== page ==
New Report Calls Out Popular Pantry Foods For Using Pesticides

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Processed foods might not be the best option at the grocery store, but you can frequently find some of them in Americans' kitchens. Over the years, manufacturers have attempted to reduce the amount of pesticides in their food, but some have been doing a better job than others.

Nonprofit organization As You Sow released a roundup of 17 manufacturers of popular pantry products like Kraft Mac & Cheese, Green Giant vegetables, and Lunchables portable lunches and graded each of them on the work they've done to cut down on pesticide use. In the end, all 17 manufacturers—including well-known household names like General Mills, PepsiCo, Nestlé, and Kraft Heinz—earned a C grade or lower. Of those, 10 received an F.

To come up with the rankings, As You Sow compiled data from publicly available sources like the companies' published reports, press statements, and other information available online. They then rated each company on 27 elements of risk reduction, including transparency to the public about pesticide use, identifying the highest risk chemicals and requiring raw food suppliers to perform pesticide risk assessments.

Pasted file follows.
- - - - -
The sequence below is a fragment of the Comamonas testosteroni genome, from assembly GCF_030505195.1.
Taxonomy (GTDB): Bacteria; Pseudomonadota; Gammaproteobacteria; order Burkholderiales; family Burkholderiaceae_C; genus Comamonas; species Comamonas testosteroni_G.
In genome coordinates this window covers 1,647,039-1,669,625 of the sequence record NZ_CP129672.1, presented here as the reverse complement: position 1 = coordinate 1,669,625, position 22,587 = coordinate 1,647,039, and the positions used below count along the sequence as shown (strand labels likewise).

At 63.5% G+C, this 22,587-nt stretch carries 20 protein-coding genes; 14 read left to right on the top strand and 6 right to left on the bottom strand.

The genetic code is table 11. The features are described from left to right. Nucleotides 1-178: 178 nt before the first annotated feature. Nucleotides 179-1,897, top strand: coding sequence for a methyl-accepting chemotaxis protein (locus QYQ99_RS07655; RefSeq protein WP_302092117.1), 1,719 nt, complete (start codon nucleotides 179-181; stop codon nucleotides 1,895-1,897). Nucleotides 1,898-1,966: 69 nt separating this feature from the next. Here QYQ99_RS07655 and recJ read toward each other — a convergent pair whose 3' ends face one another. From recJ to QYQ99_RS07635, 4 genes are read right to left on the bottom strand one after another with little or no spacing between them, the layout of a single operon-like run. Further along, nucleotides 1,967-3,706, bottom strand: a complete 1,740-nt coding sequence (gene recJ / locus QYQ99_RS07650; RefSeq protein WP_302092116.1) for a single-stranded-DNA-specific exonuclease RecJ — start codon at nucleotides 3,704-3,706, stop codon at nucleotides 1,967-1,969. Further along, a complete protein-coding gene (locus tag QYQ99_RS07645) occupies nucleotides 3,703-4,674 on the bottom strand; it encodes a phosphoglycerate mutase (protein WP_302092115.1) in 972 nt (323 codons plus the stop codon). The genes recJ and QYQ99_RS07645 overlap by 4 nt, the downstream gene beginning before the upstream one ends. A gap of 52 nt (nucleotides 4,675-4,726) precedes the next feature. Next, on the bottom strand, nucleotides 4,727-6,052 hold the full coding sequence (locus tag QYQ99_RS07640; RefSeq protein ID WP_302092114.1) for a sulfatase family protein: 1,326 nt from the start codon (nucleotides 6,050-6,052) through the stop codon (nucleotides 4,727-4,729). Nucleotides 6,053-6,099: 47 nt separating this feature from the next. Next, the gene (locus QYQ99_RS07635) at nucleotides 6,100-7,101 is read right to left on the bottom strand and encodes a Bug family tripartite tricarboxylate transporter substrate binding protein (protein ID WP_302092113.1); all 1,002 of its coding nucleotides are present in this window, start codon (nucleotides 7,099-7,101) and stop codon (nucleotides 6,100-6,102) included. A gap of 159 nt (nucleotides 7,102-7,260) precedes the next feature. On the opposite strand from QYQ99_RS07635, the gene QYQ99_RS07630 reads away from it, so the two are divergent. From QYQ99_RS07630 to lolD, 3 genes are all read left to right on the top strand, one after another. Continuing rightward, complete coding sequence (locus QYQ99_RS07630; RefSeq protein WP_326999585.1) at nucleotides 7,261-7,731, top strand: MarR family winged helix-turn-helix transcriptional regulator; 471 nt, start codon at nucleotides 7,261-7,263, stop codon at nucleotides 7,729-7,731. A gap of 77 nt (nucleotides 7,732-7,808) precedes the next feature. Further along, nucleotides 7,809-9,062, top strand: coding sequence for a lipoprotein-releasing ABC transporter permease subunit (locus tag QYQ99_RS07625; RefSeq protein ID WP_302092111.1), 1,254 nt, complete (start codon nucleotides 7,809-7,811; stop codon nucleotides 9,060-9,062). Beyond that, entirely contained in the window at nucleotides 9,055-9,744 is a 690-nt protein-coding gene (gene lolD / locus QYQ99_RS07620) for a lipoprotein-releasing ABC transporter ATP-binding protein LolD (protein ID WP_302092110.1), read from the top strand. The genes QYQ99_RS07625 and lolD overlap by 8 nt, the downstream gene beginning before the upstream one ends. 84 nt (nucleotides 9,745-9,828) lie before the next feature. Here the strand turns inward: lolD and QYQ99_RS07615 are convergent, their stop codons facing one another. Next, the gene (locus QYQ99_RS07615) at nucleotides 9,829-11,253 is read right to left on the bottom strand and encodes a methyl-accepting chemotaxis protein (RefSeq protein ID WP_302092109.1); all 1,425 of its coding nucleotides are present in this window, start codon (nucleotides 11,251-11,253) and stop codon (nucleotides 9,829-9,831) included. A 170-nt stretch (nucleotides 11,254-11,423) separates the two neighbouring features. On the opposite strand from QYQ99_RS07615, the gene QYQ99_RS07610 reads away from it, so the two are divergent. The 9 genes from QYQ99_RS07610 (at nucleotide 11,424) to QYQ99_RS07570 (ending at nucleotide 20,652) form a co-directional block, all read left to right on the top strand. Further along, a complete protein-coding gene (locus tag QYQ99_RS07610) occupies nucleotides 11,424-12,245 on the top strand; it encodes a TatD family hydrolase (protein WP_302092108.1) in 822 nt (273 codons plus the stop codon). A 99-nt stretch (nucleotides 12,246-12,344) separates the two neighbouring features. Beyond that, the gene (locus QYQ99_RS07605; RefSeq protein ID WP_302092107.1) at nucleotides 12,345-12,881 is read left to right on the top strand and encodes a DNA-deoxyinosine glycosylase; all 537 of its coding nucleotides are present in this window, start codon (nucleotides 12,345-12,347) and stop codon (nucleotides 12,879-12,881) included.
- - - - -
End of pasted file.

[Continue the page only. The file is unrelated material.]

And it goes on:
General Mills, the producer of brands like Annie's, Cheerios, and Green Giant earned the top spot with a C rating. It also earned the second-highest score for its pesticide risk reduction strategy, meaning it's actively putting effort into reducing pesticide use in its products.

From there, it only gets worse. PepsiCo, the company behind products like Gatorade and Cheetos, earned a C-. Campbell Soup Co. (Goldfish, V8) earned a D. Meanwhile, Nestlé (Gerber, DiGiorno, Hot Pockets) got a D-. Mondelez International (Oreo, Chips Ahoy, Ritz), Danone (Silk, Activia, International Delight), Kraft Heinz (Lunchables, Kool-Aid), Kellanova (Cheez-It, Pringles, Pop Tarts), Mars (Kind, Dove), and the J.M. Smucker Co. (Jif, Knott's, Uncrustables) all earned F's. The average grade of the overall report as a result dropped to an F this year from a D in 2021.

If you're looking to be as pesticide-free as possible, it might be worth looking into sourcing your food elsewhere.